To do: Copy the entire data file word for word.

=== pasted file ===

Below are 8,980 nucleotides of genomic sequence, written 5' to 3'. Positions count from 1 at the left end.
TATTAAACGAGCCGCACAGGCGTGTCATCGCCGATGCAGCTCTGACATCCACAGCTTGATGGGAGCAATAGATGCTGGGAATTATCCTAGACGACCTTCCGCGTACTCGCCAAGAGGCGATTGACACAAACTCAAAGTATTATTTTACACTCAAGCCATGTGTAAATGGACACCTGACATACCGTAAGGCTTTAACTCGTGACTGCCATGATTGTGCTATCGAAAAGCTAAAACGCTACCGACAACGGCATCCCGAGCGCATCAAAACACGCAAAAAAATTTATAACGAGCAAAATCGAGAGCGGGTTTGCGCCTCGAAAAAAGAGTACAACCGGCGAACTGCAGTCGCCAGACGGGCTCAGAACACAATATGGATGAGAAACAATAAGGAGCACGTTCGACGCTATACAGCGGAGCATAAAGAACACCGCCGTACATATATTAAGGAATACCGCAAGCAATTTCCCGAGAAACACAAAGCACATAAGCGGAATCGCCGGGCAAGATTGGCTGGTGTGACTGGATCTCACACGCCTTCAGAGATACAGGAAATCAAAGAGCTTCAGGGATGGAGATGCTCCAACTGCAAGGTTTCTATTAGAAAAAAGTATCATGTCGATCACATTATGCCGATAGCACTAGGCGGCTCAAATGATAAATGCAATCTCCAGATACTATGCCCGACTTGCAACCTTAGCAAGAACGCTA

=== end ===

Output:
Below are 8,980 nucleotides of genomic sequence, written 5' to 3'. Positions count from 1 at the left end.
TATTAAACGAGCCGCACAGGCGTGTCATCGCCGATGCAGCTCTGACATCCACAGCTTGATGGGAGCAATAGATGCTGGGAATTATCCTAGACGACCTTCCGCGTACTCGCCAAGAGGCGATTGACACAAACTCAAAGTATTATTTTACACTCAAGCCATGTGTAAATGGACACCTGACATACCGTAAGGCTTTAACTCGTGACTGCCATGATTGTGCTATCGAAAAGCTAAAACGCTACCGACAACGGCATCCCGAGCGCATCAAAACACGCAAAAAAATTTATAACGAGCAAAATCGAGAGCGGGTTTGCGCCTCGAAAAAAGAGTACAACCGGCGAACTGCAGTCGCCAGACGGGCTCAGAACACAATATGGATGAGAAACAATAAGGAGCACGTTCGACGCTATACAGCGGAGCATAAAGAACACCGCCGTACATATATTAAGGAATACCGCAAGCAATTTCCCGAGAAACACAAAGCACATAAGCGGAATCGCCGGGCAAGATTGGCTGGTGTGACTGGATCTCACACGCCTTCAGAGATACAGGAAATCAAAGAGCTTCAGGGATGGAGATGCTCCAACTGCAAGGTTTCTATTAGAAAAAAGTATCATGTCGATCACATTATGCCGATAGCACTAGGCGGCTCAAATGATAAATGCAATCTCCAGATACTATGCCCGACTTGCAACCTTAGCAAGAACGCTA